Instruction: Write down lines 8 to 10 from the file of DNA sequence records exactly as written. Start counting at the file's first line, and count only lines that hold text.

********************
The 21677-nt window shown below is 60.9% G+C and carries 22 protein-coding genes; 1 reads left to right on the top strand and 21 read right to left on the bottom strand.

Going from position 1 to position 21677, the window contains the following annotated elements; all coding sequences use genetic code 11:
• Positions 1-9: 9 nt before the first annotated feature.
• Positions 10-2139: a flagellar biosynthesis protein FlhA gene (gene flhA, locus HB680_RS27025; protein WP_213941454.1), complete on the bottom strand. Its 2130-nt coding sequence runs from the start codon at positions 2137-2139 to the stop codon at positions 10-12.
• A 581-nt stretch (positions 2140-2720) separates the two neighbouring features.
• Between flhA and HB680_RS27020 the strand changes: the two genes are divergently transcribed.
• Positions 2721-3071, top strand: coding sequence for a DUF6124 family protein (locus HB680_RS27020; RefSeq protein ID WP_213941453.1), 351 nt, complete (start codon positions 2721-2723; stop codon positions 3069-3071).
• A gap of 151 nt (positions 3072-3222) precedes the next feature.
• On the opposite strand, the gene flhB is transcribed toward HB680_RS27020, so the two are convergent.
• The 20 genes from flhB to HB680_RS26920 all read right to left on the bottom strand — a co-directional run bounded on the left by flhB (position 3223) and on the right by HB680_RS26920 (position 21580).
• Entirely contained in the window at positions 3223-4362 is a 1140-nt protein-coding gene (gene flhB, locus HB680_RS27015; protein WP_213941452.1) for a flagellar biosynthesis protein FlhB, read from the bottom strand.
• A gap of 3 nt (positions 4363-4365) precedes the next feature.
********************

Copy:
• A gap of 151 nt (positions 3072-3222) precedes the next feature.
• On the opposite strand, the gene flhB is transcribed toward HB680_RS27020, so the two are convergent.
• The 20 genes from flhB to HB680_RS26920 all read right to left on the bottom strand — a co-directional run bounded on the left by flhB (position 3223) and on the right by HB680_RS26920 (position 21580).